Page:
A massive nuclear tender in South Africa is open to all bidders prepared to manufacture locally and share technology, and Russia is not the frontrunner, the head of the country’s nuclear agency said.
After meetings between Russian President Vladimir Putin and South African President Jacob Zuma, Rosatom had been considered the leading candidate to build 9.6 gigawatts of nuclear power capacity in South Africa by 2030.
“Russia is not the frontrunner. It never was,” Phumzile Tshelane, CEO of South African nuclear state agency Necsa, told Reuters in an interview on the sidelines of the World Nuclear Association conference.
South Africa wants to deepen its nuclear know-how, save costs and create jobs by making sure it picks a company that is happy to share the manufacturing and maintenance.
Stressing that the tender was an “open race”, Tshelane, a nuclear physicist said: “We do not want a Build, Own, Operate model.”
Russia’s state nuclear company Rosatom has sold several nuclear reactors to developing countries, including Turkey, under the “BOO” model, whereby Russia finances, builds and operates the nuclear plant and sells power to its customer.
In countries with a strong nuclear tradition, Rosatom has also built reactors with a different model that involves more input from local companies.
Tshelane said he wants between a third and half of the construction to take place locally, which would also help to keep the cost down.
“If you localise construction, money does not flow out of the country but circulates locally and creates jobs. Nuclear energy must help bootstrap our economy,” he said.
Tshelane said a “Build, Own, Transfer” model could work for South Africa. South Korea’s Kepco has used a similar model to build nuclear plants in Abu Dhabi.
“Ours is almost like the Korean model, where you work together and can have a partnership,” he said.
He said Necsa does not want a “turnkey model” under which a company builds a plant and then hands it over to the operator. This is a model French company Areva has used for its Olkiluoto project in Finland.
Neither does it want to replicate a model that has been used in China, under which the customer acquires intellectual property rights and then builds the plant itself. Areva and Toshiba-owned Westinghouse have signed such deals in China.
The South African government has signed memorandums of understanding about nuclear with Russian, Chinese, South Korean, French and American reactor makers.
All are hopeful of winning the business, estimated by some to be worth up to $100 billion, a boon for an industry still floundering after the Fukushima nuclear disaster.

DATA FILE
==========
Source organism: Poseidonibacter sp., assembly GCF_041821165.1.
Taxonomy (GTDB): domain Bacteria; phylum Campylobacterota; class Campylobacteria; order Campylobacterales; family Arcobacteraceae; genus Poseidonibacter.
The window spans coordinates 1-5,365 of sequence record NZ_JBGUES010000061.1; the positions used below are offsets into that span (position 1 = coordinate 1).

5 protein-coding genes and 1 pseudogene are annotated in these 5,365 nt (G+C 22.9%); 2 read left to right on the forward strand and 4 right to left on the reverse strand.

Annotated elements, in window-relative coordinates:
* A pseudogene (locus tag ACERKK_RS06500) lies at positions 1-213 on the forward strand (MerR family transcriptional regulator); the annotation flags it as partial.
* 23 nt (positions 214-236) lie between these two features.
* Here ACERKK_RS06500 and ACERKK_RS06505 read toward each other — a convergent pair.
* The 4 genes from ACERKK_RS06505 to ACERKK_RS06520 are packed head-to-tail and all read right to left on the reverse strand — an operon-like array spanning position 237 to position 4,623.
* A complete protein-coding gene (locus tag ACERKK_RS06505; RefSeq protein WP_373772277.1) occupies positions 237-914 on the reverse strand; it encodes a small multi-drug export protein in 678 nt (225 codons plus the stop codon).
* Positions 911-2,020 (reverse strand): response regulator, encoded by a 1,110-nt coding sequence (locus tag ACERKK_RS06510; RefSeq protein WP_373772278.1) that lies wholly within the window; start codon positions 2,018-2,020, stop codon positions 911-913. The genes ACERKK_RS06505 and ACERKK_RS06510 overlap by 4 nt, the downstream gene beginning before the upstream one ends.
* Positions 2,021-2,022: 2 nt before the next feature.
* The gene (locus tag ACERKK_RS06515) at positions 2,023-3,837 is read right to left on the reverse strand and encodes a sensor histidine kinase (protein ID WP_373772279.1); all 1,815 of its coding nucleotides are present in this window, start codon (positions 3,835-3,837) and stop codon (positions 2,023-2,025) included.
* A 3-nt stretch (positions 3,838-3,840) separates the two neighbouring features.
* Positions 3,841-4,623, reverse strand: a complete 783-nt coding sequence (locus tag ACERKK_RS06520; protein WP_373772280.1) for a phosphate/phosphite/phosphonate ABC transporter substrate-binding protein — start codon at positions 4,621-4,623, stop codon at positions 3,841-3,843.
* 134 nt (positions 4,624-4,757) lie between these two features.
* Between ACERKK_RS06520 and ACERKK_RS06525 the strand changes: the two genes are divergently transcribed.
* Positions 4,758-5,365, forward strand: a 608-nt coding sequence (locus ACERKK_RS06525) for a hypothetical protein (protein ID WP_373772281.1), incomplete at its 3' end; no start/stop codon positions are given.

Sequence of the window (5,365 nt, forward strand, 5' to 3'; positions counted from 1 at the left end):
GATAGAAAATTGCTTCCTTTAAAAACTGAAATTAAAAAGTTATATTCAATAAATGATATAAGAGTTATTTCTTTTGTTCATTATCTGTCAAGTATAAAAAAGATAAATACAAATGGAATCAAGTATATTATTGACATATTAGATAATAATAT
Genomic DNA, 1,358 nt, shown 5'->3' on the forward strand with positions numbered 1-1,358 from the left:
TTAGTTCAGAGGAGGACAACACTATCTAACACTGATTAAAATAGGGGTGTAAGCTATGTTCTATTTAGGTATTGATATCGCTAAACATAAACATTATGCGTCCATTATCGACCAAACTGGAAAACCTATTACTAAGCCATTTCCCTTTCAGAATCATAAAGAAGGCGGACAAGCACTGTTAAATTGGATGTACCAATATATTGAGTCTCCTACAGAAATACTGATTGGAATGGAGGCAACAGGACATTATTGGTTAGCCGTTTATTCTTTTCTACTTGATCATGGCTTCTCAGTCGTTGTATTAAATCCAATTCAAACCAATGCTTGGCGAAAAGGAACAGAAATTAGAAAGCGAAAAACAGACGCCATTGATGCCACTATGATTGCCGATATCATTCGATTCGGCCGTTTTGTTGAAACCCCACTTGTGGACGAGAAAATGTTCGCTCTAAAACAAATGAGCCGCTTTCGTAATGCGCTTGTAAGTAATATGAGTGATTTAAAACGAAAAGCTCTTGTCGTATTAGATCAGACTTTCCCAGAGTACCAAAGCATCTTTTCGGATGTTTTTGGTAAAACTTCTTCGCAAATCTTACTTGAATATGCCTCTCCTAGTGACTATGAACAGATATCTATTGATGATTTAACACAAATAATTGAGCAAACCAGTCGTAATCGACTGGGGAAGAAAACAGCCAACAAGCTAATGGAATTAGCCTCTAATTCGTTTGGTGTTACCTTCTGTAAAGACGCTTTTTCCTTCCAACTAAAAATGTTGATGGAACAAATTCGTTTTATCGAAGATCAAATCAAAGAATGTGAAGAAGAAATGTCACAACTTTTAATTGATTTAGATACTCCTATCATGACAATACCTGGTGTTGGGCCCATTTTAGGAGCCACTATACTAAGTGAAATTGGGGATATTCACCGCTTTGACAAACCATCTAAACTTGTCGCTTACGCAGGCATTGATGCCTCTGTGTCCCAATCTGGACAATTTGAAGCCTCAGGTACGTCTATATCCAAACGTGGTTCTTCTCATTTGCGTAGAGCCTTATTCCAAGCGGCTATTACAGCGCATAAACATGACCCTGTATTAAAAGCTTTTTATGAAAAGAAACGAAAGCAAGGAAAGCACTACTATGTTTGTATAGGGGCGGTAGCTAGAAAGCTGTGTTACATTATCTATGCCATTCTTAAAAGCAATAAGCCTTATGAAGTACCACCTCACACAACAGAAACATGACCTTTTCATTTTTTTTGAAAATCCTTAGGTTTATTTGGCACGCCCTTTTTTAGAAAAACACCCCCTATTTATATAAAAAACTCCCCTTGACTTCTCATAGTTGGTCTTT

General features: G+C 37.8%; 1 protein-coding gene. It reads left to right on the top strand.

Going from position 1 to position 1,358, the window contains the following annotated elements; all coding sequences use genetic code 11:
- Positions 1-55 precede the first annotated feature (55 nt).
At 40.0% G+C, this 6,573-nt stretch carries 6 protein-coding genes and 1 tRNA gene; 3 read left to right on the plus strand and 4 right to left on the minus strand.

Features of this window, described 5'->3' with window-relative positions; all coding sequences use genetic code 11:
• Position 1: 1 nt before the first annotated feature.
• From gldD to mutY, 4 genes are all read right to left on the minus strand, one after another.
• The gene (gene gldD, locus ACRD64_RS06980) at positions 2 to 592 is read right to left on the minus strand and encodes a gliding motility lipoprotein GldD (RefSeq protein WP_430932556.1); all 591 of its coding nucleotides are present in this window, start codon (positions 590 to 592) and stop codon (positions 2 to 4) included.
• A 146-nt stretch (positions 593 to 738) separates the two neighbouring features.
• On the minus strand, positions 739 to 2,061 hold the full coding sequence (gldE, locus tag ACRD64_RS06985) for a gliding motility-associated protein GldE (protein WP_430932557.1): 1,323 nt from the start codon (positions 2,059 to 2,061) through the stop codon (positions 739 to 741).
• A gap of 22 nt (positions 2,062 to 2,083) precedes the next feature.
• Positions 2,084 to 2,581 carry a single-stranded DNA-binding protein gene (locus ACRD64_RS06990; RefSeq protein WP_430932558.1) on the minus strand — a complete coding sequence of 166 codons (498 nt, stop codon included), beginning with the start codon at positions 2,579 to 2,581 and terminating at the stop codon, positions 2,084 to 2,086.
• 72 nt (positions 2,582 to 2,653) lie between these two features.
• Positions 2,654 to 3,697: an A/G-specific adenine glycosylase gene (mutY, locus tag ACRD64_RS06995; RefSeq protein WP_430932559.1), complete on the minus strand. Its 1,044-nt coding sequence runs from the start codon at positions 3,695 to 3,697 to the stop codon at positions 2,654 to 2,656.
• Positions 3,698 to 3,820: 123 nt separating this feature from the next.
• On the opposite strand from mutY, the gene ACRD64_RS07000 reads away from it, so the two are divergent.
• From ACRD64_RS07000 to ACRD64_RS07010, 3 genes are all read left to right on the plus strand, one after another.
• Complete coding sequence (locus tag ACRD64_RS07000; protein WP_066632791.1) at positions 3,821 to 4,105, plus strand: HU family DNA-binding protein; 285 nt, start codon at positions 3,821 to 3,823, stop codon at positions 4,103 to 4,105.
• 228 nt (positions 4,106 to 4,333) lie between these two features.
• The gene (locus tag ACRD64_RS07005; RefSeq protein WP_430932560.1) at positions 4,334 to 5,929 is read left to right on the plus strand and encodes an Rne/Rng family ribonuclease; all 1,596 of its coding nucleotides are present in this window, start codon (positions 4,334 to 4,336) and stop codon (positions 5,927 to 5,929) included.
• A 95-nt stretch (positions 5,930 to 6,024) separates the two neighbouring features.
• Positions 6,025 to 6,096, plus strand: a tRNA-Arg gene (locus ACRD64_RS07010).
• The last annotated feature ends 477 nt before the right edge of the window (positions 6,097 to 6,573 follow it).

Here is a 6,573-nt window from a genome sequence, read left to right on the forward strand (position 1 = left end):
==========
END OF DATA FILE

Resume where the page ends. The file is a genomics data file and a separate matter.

South Africa, which has the continent’s only nuclear power station, wants to diversify away from mainly coal-based energy production, a move Zuma says is important for economic growth.
But critics say the government should spend more on renewables such as wind and solar rather than on one of the world’s largest and most expensive nuclear projects. They are watching the tender process – to be launched at the end of the month – carefully to make sure it is transparent.
The meetings between Zuma and Putin over the last two years had led to speculation that Rosatom had secured the deal before the launch of the public tender.
It also fueled criticism from the opposition, some analysts and domestic media, who said that Zuma was trying to use the tender process to secure contracts for business associates in his last two years in office. Zuma has denied that charge.
Tshelane, 54, said it was in any case unlikely that one company would get a contract to build all the reactors.
“Nobody will sign a deal for 9.6 gigawatt,” he said.
He said the first contract would likely be for between one and three plants out of a possible total of 10.
“If we are happy together, we can look at ordering more,” he said.
The existing nuclear power plant – run by domestic utility Eskom – generates five percent of the country’s power and uses two 1980s French-built Pressurised Water Reactors, the most common type of reactor. Tshelane said South Africa wants to stick with the PWR technology with which it familiar.
He said it was also important that the company building the power station had an existing plant of the same nature that can be used as a reference point.
Asked whether that meant South Africa would rule out France’s Areva – which has four European Pressurized Reactors (EPR) under construction but no operating ones yet – he said it would need to be working by the time the South African reactors are built.
Tshelane said that South Africa, which has large uranium reserves, also wants to build its own nuclear fuel manufacturing cycle but has no plans to start up the high-tech and politically-sensitive uranium enrichment process.
“Enrichment is embroiled in geopolitics,” Tshelane said. He said South Africa does not completely rule out enriching its own uranium eventually but is unlikely to do so in the next decade.
South Africa currently produces uranium as a byproduct of gold mining – but not enough to supply the new nuclear plants.
“Necsa wants to own a uranium mine in South Africa. We want to control our uranium resources from cradle to grave,” he said.
South Africa also wants to convert its own yellowcake milled uranium ore into uranium hexafluoride that is ready for enrichment and make its own nuclear fuel using uranium enriched abroad.
Tshelane said that a contract for a new research reactor would be part of the tender procedure. South Africa’s 50-year old 20 MW research reactor is used to produce radio isotopes for medical purposes.
He said a new research reactor would be crucial for the development of South Africa’s nuclear industry, both for producing nuclear fuel and for testing nuclear equipment.